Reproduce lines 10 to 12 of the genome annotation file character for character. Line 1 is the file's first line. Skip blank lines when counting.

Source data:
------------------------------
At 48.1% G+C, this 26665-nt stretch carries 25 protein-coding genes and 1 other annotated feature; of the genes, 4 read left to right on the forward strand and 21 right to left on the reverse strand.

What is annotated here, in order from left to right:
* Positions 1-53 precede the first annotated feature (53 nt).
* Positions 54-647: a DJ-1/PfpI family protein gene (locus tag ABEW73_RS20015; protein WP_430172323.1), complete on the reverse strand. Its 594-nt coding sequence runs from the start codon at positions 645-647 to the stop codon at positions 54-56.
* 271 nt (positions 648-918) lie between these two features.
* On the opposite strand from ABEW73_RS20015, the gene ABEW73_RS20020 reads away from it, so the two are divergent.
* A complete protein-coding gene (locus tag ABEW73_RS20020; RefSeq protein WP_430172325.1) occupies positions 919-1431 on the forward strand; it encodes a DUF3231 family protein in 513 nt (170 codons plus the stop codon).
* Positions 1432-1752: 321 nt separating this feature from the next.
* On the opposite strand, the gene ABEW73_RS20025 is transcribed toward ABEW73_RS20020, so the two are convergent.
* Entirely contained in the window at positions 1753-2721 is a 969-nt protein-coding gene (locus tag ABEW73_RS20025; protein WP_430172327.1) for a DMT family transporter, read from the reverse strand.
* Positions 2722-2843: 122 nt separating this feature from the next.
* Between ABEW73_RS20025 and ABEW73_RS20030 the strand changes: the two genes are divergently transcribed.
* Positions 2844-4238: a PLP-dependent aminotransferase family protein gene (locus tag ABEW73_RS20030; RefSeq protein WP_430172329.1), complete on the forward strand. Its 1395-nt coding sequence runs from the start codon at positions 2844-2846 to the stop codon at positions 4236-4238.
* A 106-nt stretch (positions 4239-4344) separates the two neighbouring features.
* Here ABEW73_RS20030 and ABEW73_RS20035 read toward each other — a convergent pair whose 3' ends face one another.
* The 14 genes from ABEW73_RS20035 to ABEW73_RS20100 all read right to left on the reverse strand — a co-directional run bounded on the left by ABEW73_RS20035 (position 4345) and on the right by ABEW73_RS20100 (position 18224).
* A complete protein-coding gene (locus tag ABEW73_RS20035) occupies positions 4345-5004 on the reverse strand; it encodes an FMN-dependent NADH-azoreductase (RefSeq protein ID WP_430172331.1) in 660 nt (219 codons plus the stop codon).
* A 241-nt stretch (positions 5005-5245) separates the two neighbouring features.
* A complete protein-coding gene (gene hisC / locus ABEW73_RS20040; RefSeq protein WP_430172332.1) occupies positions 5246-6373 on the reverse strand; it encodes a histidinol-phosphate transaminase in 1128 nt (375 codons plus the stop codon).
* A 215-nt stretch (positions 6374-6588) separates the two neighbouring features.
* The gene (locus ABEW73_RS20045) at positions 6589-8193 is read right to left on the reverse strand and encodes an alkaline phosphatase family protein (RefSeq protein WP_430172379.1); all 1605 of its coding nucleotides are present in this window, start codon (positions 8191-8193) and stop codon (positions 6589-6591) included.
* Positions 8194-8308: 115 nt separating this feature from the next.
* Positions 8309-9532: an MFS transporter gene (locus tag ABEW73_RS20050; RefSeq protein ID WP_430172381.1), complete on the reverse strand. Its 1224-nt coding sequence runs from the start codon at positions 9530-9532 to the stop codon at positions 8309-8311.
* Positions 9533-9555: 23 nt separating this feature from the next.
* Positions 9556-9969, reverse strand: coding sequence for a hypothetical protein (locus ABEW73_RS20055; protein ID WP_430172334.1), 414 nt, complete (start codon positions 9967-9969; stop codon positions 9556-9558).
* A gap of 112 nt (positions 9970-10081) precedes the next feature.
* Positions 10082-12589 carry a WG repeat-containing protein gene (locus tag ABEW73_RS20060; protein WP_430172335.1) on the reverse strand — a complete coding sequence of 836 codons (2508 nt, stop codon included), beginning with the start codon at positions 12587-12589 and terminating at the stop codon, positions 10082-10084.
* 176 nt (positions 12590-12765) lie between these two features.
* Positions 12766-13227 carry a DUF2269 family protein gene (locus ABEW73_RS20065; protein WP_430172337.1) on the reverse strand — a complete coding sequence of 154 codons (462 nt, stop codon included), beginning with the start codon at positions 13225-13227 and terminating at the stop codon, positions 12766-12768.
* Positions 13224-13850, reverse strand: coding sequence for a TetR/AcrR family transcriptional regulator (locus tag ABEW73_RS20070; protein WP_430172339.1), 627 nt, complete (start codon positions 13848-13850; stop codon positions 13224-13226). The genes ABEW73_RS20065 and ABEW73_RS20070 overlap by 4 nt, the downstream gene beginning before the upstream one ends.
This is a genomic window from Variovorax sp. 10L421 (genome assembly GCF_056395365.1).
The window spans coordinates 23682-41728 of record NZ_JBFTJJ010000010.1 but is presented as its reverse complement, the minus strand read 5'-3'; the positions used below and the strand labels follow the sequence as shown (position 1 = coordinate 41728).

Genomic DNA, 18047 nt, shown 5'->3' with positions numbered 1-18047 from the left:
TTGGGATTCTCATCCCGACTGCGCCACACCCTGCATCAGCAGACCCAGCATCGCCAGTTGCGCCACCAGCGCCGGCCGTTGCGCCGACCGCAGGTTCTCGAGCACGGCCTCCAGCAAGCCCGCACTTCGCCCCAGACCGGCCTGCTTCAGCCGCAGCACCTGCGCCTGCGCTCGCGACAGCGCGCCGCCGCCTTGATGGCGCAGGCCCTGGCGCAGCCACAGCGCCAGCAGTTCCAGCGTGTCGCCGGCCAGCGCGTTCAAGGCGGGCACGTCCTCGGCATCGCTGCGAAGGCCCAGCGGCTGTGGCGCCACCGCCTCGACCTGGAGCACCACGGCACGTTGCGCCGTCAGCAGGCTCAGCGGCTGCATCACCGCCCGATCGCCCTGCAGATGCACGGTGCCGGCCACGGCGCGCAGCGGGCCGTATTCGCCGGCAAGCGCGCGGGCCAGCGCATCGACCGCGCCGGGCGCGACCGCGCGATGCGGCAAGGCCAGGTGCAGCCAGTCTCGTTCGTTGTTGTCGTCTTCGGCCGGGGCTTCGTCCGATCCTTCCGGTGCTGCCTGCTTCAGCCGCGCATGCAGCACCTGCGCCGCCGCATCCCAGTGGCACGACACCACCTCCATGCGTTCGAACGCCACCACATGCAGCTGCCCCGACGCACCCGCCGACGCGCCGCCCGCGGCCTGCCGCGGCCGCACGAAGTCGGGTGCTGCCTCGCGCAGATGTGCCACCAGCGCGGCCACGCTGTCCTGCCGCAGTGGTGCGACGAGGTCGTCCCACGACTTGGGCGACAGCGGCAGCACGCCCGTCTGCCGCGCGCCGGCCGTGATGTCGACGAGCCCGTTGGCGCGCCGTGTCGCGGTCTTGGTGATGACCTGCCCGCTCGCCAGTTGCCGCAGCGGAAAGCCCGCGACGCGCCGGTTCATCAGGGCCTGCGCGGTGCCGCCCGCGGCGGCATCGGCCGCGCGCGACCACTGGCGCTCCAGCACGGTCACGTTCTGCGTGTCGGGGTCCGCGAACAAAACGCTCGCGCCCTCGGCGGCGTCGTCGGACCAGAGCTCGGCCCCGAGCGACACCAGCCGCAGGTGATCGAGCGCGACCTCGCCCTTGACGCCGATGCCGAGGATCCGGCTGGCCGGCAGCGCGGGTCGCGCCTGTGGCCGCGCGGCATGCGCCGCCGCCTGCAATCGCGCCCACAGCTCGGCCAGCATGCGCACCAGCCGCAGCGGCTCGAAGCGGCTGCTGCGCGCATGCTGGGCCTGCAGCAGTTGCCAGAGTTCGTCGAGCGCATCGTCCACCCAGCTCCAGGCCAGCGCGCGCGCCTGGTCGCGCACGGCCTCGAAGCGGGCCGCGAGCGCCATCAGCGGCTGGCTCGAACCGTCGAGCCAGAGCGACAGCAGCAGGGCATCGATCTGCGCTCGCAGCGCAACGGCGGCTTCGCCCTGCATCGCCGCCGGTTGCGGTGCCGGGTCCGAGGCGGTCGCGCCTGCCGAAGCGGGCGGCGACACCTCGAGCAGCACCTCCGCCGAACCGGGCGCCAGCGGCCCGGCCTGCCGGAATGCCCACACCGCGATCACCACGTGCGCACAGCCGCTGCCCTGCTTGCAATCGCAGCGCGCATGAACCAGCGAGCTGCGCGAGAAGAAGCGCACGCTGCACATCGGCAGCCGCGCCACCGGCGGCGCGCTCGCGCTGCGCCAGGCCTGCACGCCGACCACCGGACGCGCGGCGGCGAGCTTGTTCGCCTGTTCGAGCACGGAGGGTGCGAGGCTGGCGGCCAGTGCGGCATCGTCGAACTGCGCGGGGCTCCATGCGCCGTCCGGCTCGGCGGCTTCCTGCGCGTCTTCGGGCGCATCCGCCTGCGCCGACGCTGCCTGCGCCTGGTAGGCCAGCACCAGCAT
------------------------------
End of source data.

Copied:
* Entirely contained in the window at positions 1753-2721 is a 969-nt protein-coding gene (locus tag ABEW73_RS20025; protein WP_430172327.1) for a DMT family transporter, read from the reverse strand.
* Positions 2722-2843: 122 nt separating this feature from the next.
* Between ABEW73_RS20025 and ABEW73_RS20030 the strand changes: the two genes are divergently transcribed.